Combined Lifestyle Factors and Cardiovascular Disease Mortality in Chinese Men and Women
The Singapore Chinese Health Study
Background—Lifestyle factors directly influence cardiovascular disease (CVD) risk, yet little research has examined the association of combined lifestyle factors with CVD mortality, especially in Asian populations.
Methods and Results—We examined the association of 6 combined lifestyle factors (dietary pattern, physical activity, alcohol intake, usual sleep, smoking status, and body mass index) with CVD mortality in 50 466 (44 056 without a history of diabetes mellitus, CVD, or cancer and 6410 with diabetes mellitus or history of clinical CVD) Chinese men and women in Singapore who were 45 to 74 years of age during enrollment in the Singapore Chinese Health Study in 1993 to 1998 and followed up through 2009. Each lifestyle factor was independently associated with CVD mortality. When combined, there was a strong, monotonic decrease in age- and sex-standardized CVD mortality rates with an increasing number of protective lifestyle factors. Relative to participants with no protective lifestyle factors, the hazard ratios of CVD mortality for 1, 2, 3, 4, and 5 to 6 protective lifestyle factors were 0.60 (95% confidence interval, 0.45–0.84), 0.50 (95% confidence interval, 0.38–0.67), 0.40 (95% confidence interval, 0.30–0.53), 0.32 (95% confidence interval, 0.24–0.43), and 0.24 (95% confidence interval, 0.17–0.34), respectively, among those without a history of diabetes mellitus, CVD, or cancer (P for trend <0.0001). A parallel graded inverse association was observed in participants with a history of CVD or diabetes mellitus at baseline. Results were consistent for coronary heart disease and cerebrovascular disease mortality.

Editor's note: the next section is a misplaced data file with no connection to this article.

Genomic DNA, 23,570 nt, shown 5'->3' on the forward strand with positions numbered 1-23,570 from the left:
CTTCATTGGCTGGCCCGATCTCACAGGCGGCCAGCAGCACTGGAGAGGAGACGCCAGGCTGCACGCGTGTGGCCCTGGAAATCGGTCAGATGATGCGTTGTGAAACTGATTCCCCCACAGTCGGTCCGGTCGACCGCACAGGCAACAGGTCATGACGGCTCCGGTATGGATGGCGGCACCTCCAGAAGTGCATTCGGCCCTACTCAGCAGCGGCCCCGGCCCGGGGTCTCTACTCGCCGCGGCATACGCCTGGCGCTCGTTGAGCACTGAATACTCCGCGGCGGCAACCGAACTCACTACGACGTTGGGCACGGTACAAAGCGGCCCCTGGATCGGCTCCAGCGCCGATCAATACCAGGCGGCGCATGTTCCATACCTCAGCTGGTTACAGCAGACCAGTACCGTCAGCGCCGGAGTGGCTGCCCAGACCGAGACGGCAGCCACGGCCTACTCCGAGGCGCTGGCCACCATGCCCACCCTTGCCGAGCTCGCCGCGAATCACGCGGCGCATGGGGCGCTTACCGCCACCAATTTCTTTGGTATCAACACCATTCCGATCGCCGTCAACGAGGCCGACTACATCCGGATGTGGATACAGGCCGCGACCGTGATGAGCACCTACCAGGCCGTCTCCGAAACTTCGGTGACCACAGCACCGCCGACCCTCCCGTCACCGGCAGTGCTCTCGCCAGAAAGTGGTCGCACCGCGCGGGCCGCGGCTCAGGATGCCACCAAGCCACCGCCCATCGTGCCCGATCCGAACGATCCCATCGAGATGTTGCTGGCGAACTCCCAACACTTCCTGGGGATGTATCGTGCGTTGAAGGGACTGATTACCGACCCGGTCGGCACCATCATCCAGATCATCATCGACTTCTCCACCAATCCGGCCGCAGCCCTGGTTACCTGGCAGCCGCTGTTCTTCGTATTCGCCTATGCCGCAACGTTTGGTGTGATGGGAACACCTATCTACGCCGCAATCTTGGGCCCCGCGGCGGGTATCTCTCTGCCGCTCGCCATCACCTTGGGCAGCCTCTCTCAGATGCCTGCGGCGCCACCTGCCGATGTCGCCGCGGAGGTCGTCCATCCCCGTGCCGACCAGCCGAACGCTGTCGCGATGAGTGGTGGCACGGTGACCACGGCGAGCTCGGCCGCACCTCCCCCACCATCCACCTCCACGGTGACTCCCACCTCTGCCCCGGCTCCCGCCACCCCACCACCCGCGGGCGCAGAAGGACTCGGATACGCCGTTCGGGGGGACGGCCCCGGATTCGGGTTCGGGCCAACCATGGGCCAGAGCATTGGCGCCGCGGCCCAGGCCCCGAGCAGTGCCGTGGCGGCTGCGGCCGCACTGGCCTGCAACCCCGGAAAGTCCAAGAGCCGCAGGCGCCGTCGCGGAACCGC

Conclusion—An increasing number of protective lifestyle factors is associated with a marked decreased risk of coronary heart disease, cerebrovascular disease, and overall CVD mortality in Chinese men and women.
- Received June 9, 2011.
- Accepted October 19, 2011.
- © 2011 American Heart Association, Inc.